Nahal Ashalim in southern Israel is still suffering the aftereffects of last month’s acidic wastewater spill into the stream. Freshwater had to be pumped into the stream this week when environmentalists noticed a deterioration in the quality of the water and vegetation there.
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The environmental disaster occurred on June 30 when a holding pool collapsed at the nearby Rotem Amfert fertilizer plant, sending millions of cubic meters of acidic effluent into the streambed, situated west of the Dead Sea.
In recent days, employees from the Environmental Protection Ministry and the Israel Nature and Parks Authority noticed the deteriorating water quality and state of the vegetation at the reservoir on the slope of Nahal Ashalim, after the poisonous wastewaters flowed into the adjacent area and penetrated it. To help the flora recover, the freshwater was pumped into the reservoir from a water pipeline that passes nearby.
The area where the pollutants have accumulated is under the jurisdiction of the Dead Sea Works, which is planning to use lime to neutralize the acidic waste that flowed into the area. The lime and acids will sink to the bed of the reservoir, from where they can later be removed.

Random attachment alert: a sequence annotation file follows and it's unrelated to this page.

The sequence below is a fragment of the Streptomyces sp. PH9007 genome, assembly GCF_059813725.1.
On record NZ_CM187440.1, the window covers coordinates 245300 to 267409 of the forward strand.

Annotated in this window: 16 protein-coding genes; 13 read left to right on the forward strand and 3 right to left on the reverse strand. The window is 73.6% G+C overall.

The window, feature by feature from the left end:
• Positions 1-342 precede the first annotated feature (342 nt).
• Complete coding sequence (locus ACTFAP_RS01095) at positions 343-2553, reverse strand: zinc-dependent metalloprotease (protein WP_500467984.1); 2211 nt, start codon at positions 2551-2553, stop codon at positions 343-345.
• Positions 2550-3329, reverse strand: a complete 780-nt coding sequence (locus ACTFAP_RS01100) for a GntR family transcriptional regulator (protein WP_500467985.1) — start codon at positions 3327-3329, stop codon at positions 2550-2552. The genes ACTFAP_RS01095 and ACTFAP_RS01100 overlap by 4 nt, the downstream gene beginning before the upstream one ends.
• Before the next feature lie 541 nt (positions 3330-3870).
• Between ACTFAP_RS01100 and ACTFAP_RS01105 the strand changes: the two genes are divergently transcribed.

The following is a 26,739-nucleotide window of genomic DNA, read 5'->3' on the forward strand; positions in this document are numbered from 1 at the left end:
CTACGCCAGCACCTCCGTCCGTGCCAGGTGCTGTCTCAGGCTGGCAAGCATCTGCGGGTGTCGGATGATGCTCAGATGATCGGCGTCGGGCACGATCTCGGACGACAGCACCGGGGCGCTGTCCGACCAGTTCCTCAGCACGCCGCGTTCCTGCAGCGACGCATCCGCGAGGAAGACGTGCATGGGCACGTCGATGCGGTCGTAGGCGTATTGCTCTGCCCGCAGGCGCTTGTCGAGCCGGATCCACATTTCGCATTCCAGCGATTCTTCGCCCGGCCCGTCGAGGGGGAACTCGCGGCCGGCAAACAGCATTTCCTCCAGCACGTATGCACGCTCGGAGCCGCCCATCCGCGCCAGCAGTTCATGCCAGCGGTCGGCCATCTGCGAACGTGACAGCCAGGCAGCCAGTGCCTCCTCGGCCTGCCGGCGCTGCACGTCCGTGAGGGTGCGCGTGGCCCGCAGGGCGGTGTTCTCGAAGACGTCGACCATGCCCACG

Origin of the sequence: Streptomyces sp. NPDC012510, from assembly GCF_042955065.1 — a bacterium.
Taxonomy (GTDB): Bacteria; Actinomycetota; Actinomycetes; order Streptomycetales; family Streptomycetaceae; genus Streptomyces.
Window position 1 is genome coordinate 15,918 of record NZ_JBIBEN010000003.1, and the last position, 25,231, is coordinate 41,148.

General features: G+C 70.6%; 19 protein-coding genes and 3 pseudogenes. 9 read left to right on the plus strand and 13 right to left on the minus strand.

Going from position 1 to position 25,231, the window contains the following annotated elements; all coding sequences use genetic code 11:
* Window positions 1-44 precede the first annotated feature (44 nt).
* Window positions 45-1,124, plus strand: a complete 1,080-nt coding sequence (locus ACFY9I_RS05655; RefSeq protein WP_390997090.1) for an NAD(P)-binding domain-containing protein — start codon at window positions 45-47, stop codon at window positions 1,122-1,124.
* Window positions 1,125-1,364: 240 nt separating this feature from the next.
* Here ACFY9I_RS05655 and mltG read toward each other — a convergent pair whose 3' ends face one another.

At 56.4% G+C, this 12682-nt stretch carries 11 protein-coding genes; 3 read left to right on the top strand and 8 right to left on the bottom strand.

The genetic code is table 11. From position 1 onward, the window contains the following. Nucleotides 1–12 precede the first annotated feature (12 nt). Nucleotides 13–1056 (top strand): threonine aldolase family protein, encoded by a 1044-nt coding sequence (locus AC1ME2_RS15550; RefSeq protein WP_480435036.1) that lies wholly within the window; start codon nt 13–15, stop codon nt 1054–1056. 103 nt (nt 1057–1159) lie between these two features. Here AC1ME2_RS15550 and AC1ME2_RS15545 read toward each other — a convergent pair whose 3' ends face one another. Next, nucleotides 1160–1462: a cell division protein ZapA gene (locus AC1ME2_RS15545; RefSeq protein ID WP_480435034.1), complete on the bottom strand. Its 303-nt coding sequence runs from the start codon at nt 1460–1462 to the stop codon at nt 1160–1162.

In the stream itself, officials have started to use freshwater to irrigate the acacia trees that were exposed to the pollutants and have been showing signs of distress.
Efforts are also continuing to pump the acidic wastewater out of the many small pools in the narrow ravine of the stream, known as the Maok. Several water-filled troughs have been placed near the ravine for wildlife, in a bid to stop it drinking from the polluted pools. Eight ibexes died from drinking the polluted water earlier this month.
Motion-activated cameras have been positioned near the troughs and they have shown that the area wildlife, including ibexes, are indeed using the troughs.
When the pumping is completed, the INPA plans bring a special pipe to stream large quantities of freshwater into the Maok, to see to what degree this water will be able to clean the stream of the pollutants that have accumulated in the streambed.
Since there has never been a pollution incident of this type anywhere in the world in such an environment, the professionals can’t assess how effective this plan might be.
Prof. Eilon Adar, a water expert and member of the professional company helping with the rehabilitation of the stream, noted that a very large quantity of sediment, containing various types of pollutants, is spread throughout Nahal Ashalim. These pollutants are liable to accumulate in the floodwaters during the winter and once again pollute the small pools, albeit at a lower concentration.
Adar noted that cleaning up all the slurry at the site is basically impossible.